What Explorer Sailed Down the Coast of South America & Discovered Peru?

Vasco Nunes de Balboa, the Spanish explorer with whom Pizarro first saw the Pacific Ocean.
... Photos.com/Photos.com/Getty Images

Francisco Pizarro led three expeditions along the South American coast to discover and conquer the Inca Empire, the central part of which became modern Peru. Born between 1471 and 1478 in Trujillo, Extremadura, southern Spain, the illiterate Pizarro left Spain for the New World in 1502 and settled in Hispaniola. In 1513, he joined a group of Spanish explorers led by Vasco Nunez de Balboa to cross Central America and the Isthmus of Panama. Settling in Panama as a cattle farmer, he heard reports of vast riches of the indigenous empires to the south.

1 Inca Empire

At this time, the Inca Empire extended along the South American western coast between today’s Ecuador-Colombia border to the Maule River in today’s Central Chile. The empire was established in around 1438 when armies led by the Inca ruler, Pachacuti, and later his son, Topac Yupanqui, brought between nine and 13 million people under Inca rule. This included cultures such as the Nazca, Chavin, Chimor and Tiahuanuco. The empire was welded together with a system of roads, fortresses and rock tunnels. Incas developed agriculture and irrigation and built elaborate cities, temples and monuments.

2 Pacific Expeditions

In 1522, Pizarro formed a joint venture with Diego de Almagro and Hernando de Luque to explore south of Panama. Over 1524-25, and with the authorization of Panama governor, Pedrarias Davila. Pizarro and Luque made a first voyage south along the Pacific coast of today’s Colombia that ended in failure because of bad weather and hostile natives. In 1526, Pizarro embarked on a second voyage to the south, also with Davila’s permission. However, Almagro had to return twice to Panama for reinforcements leaving Pizarro ashore, first in Colombia and then Ecuador. Another explorer, Bartolome Ruiz, sailed south and seized an Indian raft carrying a cargo of textiles, pottery, gold, silver and emeralds. Ruiz returned north to find Pizarro. The reunited expedition set off from Ecuador, stopped at Tumbez, on today’s northernmost Peruvian coast, and returned to Panama.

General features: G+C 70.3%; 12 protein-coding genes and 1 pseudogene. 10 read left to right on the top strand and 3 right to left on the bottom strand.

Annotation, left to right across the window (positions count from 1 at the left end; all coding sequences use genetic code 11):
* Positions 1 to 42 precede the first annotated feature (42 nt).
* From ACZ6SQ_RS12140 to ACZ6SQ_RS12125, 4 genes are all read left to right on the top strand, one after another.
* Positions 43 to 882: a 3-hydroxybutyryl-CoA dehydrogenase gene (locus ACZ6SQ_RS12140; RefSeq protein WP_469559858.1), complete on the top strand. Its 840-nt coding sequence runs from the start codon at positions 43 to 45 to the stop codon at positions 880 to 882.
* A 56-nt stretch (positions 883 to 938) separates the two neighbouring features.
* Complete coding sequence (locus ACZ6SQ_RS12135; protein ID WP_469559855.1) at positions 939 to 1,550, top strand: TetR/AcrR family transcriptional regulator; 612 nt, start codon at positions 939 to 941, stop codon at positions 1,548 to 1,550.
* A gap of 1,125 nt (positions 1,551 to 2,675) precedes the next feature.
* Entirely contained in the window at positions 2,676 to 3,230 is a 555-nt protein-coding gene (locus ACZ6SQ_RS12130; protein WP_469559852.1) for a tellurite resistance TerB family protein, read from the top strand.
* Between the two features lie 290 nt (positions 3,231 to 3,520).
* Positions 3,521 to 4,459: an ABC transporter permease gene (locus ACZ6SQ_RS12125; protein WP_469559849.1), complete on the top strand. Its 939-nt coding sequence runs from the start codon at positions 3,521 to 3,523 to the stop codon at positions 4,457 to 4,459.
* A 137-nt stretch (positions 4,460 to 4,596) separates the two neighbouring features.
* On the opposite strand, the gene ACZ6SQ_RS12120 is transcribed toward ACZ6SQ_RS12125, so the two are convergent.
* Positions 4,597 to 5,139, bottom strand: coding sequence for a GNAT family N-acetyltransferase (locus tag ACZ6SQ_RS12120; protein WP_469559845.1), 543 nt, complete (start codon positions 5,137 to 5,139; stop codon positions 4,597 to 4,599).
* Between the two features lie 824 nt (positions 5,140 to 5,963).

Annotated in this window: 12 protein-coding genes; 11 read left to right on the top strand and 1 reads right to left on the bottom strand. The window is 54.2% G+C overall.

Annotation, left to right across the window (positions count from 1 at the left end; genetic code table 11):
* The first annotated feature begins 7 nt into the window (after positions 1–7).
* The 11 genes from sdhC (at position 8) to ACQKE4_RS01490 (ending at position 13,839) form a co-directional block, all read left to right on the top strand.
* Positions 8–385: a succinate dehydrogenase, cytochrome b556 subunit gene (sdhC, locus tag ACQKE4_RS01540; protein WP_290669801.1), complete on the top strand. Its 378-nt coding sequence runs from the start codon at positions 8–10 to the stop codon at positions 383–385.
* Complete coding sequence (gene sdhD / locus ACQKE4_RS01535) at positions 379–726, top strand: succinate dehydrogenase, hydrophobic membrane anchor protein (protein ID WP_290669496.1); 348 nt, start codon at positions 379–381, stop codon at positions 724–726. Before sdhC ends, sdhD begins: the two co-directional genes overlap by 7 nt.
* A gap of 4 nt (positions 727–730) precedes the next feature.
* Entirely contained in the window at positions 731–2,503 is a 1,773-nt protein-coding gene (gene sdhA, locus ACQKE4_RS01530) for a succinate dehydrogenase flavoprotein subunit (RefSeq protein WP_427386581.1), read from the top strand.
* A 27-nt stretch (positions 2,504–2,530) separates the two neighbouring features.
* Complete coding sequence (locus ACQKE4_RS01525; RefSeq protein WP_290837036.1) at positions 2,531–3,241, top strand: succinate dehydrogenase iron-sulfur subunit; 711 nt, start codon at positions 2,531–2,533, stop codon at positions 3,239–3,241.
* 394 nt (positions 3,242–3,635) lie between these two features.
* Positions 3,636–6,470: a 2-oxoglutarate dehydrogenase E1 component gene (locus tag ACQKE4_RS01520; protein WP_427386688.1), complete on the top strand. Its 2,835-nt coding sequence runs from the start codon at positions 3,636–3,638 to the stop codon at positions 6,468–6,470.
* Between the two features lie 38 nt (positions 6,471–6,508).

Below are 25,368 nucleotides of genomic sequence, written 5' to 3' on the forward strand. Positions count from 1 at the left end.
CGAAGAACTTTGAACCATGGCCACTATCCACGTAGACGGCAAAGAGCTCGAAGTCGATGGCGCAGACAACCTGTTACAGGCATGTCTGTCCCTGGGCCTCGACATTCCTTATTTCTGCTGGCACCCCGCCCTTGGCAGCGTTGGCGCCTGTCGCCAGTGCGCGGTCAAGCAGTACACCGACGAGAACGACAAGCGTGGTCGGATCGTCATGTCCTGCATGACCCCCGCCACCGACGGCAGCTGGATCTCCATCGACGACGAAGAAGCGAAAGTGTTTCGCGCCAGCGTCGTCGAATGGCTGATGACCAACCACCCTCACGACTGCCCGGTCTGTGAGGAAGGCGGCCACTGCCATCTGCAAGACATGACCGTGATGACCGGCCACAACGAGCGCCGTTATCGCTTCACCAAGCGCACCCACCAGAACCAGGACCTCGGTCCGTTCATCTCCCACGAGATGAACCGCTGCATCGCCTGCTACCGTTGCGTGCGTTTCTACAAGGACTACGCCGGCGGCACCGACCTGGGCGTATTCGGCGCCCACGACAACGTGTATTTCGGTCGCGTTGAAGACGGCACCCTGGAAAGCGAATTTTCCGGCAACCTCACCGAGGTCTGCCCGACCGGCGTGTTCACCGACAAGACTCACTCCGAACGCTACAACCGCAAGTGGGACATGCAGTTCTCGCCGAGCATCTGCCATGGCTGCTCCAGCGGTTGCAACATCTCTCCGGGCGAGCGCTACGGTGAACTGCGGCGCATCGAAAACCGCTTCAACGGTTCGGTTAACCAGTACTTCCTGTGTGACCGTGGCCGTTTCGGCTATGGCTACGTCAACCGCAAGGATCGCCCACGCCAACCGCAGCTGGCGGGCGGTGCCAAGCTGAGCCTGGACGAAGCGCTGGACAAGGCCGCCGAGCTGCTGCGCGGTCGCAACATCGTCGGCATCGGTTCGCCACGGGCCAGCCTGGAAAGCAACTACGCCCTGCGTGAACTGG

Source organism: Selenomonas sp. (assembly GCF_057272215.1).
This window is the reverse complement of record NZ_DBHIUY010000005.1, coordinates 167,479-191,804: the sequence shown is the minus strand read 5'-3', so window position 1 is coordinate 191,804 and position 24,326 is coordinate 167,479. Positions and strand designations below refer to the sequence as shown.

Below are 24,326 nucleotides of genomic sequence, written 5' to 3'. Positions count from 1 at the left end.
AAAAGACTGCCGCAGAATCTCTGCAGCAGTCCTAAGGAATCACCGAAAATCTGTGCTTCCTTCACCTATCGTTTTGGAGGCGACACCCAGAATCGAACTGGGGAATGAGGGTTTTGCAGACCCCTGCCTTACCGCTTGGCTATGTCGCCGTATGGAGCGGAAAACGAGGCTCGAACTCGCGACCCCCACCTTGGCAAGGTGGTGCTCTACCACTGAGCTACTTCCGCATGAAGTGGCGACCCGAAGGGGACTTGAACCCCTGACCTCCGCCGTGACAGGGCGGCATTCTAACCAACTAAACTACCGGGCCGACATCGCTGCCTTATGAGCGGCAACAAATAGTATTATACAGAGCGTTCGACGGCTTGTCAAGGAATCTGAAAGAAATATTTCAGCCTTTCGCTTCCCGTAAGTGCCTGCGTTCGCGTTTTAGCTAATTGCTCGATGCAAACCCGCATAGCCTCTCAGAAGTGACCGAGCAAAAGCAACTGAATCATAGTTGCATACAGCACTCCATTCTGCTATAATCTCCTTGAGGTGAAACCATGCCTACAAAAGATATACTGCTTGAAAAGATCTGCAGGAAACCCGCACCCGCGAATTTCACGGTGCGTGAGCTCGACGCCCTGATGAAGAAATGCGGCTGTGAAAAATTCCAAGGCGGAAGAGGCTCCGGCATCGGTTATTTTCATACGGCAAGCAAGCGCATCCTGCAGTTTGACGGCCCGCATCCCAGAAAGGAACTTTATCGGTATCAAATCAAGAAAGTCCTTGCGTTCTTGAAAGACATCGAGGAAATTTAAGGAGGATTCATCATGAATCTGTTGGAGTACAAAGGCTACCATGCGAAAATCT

3 Feuds and Civil War

Pedrarios Davila refused to authorize Pizarro to go on a third expedition to south. So in 1528, Pizarro returned to Spain to lobby the Spanish royals. Queen Isabella signed the Capitulacion de Toledo, a license for Pizarro to conquer Peru. He was named Governor and Captain-General of New Castile, the future Peru. Almagro and other Spaniards were left with little authority in the targeted territories, something that would lead to serious conflict with Pizarro. On the Inca side, the ruler Huayna Capac and his oldest son and heir, Ninan Coyuchi, died in a smallpox epidemic. Before his death, Huayna divided the empire between the next eldest son, Huascar, and the younger son, Atahualpa. A war between Huascar and Atahualpa ended in the defeat of Huascar’s army and his capture by Atahualpa in 1532 in Quipaipain, near Cuzco.

4 Third Expedition

Pizarro and an approximately 200-man force left Panama in late 1530 and sailed south, coming ashore once on the Ecuadorian coast and later Peru. On arriving at Tumbez, Pizarro and his party found the town wrecked. By 1532, they had led their party inland to a secure a reliable resettlement at Sam Miguel de Piura, the first Spanish colony in Peru. They moved towards Cajamarca where Atahualpa and his army were encamped. Hernando de Soto, who was not a party to Pizarro's original joint venture to explore Peru, was sent as an envoy to meet Atahualpa. The Spaniards invited Atahualpa to meet them, set an ambush, captured Atahualpa and killed his retinue. De Soto befriended Atahualpa during his imprisonment but despite collecting a ransom for Atahualpa’s release, the Spaniards executed Atahualpa on charges of murdering Huascar.

5 Conquest and Pizarro's Demise

After dividing the ransom between them, the Spaniards joined with Huascar’s remaining supporters and conquered Cuzco in 1533. The dispute between Pizarro and Almagro over their zones of authority in Peru intensified. Pizarro established a capital city in Lima in 1535 while Almagro went on to explore Chile. On his return, and without any expected riches from Chile, Almagro wanted to claim the whole of Cuzco, which had been captured a year earlier by Manco Capac in a revolt against Pizarro. Pizarro’s troops defeated both Manco Capac and Almagro’s forces. In 1538, Pizarro’s brothers killed Almagro in Cuzco. In 1341, Almagro's son killed Pizarro in revenge.

Based in London, Maria Kielmas worked in earthquake engineering and international petroleum exploration before entering journalism in 1986. She has written for the "Financial Times," "Barron's," "Christian Science Monitor," and "Rheinischer Merkur" as well as specialist publications on the energy and financial industries and the European, Middle Eastern, African, Asian and Latin American regions. She has a Bachelor of Science in physics and geology from Manchester University and a Master of Science in marine geotechnics from the University of Wales School of Ocean Sciences.